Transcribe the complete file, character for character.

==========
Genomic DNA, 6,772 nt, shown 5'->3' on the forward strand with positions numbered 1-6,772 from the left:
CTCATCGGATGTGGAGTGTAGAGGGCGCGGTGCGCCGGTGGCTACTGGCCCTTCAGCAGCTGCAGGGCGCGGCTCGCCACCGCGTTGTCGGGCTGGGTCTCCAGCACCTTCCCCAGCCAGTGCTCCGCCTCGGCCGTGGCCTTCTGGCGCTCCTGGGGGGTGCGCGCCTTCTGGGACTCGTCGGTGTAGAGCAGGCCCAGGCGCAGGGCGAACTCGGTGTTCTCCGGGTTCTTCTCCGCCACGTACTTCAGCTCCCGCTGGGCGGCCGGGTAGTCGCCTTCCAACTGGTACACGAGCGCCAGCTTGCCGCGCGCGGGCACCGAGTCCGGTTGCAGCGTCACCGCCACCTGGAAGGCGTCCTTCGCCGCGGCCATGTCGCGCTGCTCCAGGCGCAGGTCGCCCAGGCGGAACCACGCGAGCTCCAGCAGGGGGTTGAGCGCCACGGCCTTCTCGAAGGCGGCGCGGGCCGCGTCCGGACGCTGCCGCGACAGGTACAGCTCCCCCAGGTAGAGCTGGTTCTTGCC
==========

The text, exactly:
Genomic DNA, 6,772 nt, shown 5'->3' on the forward strand with positions numbered 1-6,772 from the left:
CTCATCGGATGTGGAGTGTAGAGGGCGCGGTGCGCCGGTGGCTACTGGCCCTTCAGCAGCTGCAGGGCGCGGCTCGCCACCGCGTTGTCGGGCTGGGTCTCCAGCACCTTCCCCAGCCAGTGCTCCGCCTCGGCCGTGGCCTTCTGGCGCTCCTGGGGGGTGCGCGCCTTCTGGGACTCGTCGGTGTAGAGCAGGCCCAGGCGCAGGGCGAACTCGGTGTTCTCCGGGTTCTTCTCCGCCACGTACTTCAGCTCCCGCTGGGCGGCCGGGTAGTCGCCTTCCAACTGGTACACGAGCGCCAGCTTGCCGCGCGCGGGCACCGAGTCCGGTTGCAGCGTCACCGCCACCTGGAAGGCGTCCTTCGCCGCGGCCATGTCGCGCTGCTCCAGGCGCAGGTCGCCCAGGCGGAACCACGCGAGCTCCAGCAGGGGGTTGAGCGCCACGGCCTTCTCGAAGGCGGCGCGGGCCGCGTCCGGACGCTGCCGCGACAGGTACAGCTCCCCCAGGTAGAGCTGGTTCTTGCC